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Ethical data collection in the spotlight over new regulations

New regulations have put data privacy top of mind for many consumers. Here's a look at how businesses can incorporate ethical data collection -- and even benefit from it.

The California Consumer Privacy Act went into effect at the beginning of the year and enforcement will begin this summer. But some Californians aren't waiting for the state's regulators to step in with fines against businesses for not complying with CCPA's requirements.

CCPA allows individuals to sue companies over alleged violations of the law, and children's clothing company Hanna Andersson and software vendor Salesforce have already been jointly hit with a class action lawsuit related to a data breach.

And CCPA isn't the only new data privacy law that organizations need to comply with. The European Union's GDPR took effect in the spring of 2018, and other states and jurisdictions are in the process of developing their own privacy laws.

All this is raising the stakes of data collection for customer analytics and other applications. Concerns are also swirling about the ethical use of AI as news reports appear about AI-powered bias in recruitment, overzealous use of facial recognition for surveillance and other issues. Now more than ever, as part of their data management strategies, companies need to evaluate how they collect consumer data and whether they are doing so in a responsible and legal manner.

What are ethical data collection considerations?

Facebook, for example, just settled a biometric privacy class action lawsuit for $550 million, said Ana Tagvoryan, co-chair of the class action defense practice and head of the privacy class action team at Blank Rome LLP, a Philadelphia-based law firm.

That settlement will put more pressure on lawmakers to create more stringent regulations around handling biometric data, Tagvoryan said. In fact, Illinois has already done so, she added.

"With the rise of facial recognition technology, biometric privacy is becoming more and more of a hot privacy issue," she said. "Even retail stores using cameras for facial recognition to prevent theft and fraud are being sued for illegal biometric data collection."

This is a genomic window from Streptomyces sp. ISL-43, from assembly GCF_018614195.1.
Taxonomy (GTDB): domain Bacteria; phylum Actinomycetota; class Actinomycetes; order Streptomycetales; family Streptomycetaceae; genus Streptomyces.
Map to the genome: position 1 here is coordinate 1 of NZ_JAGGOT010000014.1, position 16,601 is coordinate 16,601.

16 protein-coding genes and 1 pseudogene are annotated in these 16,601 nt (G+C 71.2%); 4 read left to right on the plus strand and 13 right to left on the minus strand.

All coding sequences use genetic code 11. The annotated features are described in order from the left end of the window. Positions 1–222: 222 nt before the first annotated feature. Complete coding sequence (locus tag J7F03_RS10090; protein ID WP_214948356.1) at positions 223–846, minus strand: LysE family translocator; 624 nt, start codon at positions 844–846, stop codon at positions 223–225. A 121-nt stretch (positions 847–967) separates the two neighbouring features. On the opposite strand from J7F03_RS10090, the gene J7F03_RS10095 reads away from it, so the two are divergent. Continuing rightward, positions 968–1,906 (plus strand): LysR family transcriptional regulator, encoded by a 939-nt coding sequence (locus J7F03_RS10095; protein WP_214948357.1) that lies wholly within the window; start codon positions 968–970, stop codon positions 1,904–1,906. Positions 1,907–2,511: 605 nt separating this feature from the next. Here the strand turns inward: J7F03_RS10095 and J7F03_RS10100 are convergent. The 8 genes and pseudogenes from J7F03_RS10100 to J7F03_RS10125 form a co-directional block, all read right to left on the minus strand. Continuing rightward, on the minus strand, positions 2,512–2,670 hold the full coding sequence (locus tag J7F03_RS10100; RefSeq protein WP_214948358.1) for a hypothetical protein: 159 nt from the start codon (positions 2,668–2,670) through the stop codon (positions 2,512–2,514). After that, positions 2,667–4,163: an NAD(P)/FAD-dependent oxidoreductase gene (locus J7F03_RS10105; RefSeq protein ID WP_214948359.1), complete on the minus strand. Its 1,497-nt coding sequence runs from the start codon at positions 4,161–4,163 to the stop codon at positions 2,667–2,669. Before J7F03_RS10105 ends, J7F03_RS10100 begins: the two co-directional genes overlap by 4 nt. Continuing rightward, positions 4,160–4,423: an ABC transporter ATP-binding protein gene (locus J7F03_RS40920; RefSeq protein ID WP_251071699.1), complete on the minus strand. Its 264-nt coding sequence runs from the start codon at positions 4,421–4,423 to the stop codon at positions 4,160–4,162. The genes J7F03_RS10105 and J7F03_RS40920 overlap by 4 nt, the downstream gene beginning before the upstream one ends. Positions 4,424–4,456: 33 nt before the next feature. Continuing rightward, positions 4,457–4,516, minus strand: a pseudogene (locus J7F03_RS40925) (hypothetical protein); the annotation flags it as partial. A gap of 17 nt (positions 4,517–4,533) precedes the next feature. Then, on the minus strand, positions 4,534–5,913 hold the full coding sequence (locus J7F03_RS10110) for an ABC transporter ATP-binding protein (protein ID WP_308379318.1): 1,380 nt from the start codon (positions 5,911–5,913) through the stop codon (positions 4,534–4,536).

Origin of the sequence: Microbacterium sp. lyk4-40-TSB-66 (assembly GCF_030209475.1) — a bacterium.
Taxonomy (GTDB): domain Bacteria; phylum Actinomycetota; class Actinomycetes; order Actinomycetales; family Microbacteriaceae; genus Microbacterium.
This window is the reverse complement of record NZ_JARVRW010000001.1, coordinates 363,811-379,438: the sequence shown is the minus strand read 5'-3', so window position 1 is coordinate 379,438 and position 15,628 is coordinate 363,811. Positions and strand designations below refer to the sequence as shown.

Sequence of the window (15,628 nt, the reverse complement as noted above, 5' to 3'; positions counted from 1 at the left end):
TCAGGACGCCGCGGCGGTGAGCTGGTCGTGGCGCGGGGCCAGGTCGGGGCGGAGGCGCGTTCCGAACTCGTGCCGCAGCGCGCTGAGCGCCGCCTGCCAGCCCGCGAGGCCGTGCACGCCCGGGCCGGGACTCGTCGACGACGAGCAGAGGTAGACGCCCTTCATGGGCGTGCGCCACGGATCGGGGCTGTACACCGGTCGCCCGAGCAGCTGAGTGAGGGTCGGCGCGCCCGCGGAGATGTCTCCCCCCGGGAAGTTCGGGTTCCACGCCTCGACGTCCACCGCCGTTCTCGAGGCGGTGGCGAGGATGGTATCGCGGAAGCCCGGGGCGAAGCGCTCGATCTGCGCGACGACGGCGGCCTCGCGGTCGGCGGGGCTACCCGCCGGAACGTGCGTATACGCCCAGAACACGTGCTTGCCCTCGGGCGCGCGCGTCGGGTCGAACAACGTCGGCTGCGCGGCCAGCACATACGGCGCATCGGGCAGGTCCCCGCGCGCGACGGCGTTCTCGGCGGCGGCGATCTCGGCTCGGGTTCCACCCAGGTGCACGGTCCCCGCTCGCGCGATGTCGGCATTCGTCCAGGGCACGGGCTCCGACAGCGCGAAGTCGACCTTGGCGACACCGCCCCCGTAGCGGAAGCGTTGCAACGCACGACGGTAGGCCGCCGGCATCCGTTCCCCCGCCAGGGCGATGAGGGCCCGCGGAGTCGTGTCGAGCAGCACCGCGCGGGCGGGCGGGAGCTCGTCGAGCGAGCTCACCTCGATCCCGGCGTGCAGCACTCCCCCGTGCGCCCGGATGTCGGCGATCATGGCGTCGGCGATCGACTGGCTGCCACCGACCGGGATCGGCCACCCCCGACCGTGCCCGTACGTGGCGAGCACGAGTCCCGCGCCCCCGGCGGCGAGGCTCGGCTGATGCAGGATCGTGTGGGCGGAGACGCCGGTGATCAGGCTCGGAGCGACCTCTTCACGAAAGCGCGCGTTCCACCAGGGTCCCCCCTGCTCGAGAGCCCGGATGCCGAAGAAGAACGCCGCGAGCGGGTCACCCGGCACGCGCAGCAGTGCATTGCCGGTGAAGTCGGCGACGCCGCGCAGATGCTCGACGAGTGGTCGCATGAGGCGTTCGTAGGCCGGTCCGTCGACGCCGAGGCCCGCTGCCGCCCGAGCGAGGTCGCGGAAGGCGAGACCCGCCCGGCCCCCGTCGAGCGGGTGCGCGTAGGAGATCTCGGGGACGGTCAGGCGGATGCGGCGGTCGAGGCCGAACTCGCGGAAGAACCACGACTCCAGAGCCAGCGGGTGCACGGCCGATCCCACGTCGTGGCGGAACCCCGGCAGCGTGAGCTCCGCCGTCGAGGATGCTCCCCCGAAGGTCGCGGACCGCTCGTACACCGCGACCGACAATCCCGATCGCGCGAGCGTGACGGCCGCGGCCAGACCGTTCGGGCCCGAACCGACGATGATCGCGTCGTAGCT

In early February, 60 hospital chains joined electronic health record company Epic in opposing proposed rules to make it easier to share health data with apps. Google, Apple, Microsoft and other big tech companies -- as well as many patient advocates -- support the new data interoperability rules because they'll give patients more control over their own data.

The issue at hand isn't whether to share the data, but how to do so in an ethical and responsible way. Epic CEO Judy Faulkner, for example, said she's worried that if patient data is shared with third-party apps, information about family members will also be shared without their permission.

California Consumer Privacy Act rights outline
CCPA allows Californians certain rights with their data, and many states are crafting similar rules.

How to get ethical data collection right

Collecting and using customer data is important to many industry verticals. Retailers, for example, make heavy use of consumer data to improve marketing, sales and customer service.

Now, companies can work on following the privacy requirements -- CCPA, GDPR. Those regulations have made it easier because you now have some ground rules.
Ray WangPrincipal analyst and founder, Constellation Research Inc.

"Every major retailer is in the midst of deploying chatbots and virtual agents," said Ray Wang, principal analyst and founder at Constellation Research Inc. "I think the privacy regulations actually provide some guardrails on how you do this. Now, companies can work on following the privacy requirements -- CCPA, GDPR. Those regulations have made it easier because you now have some ground rules."

What the regulations are doing is getting rid of the most unethical companies in the space, according to Dave Frankland, managing director at Winterberry Group, a New York-based management consultancy.

For example, after GDPR went into effect, up to 60% of European third-party data vendors went out of business. These were mostly smaller firms, operating in the gray areas of consumer privacy, Frankland said.

Marketers need to be careful about how they use data sourced from the remaining brokers, said attorney Marc Mandel, co-founder and general counsel at CCPA Toll Free, a compliance services provider based in Claymont, Del. He recommended asking data vendors whether they can list the publishers the data is collected from to ensure it was collected in accordance with privacy regulations, plus these additional questions:

"What notice did the consumer receive at the point of collection? Can you show me a copy of the notice text? A screen capture of how the notice was presented? Was it an affirmative opt in? What intermediaries sit between the publisher and you as the data broker?"

The goal of ethical data collection and usage is to give brands enough room to be creative on analytics without being creepy, Mandel said.

Ethical data gathering is built on granular permissions

There's a common misconception that a disclaimer provides carte blanche for a company to use collected personal information as it sees fit, said Roger Hale, CISO-in-residence at YL Ventures, a venture capital firm based in Mill Valley, Calif.

Users opt in for a specific purpose, to obtain information or services, he said. "Such personal data is collected under particular, narrow circumstances and cannot be used or redistributed casually."

A related area is the use of derived data drawn from a data set, said Mike Bechtel, managing director for new and experimental technologies at Deloitte Consulting LLP. This is a gray area when it comes to regulatory compliance, according to Bechtel, who warned that not asking for permission to collect it is an ethical mistake in mining data.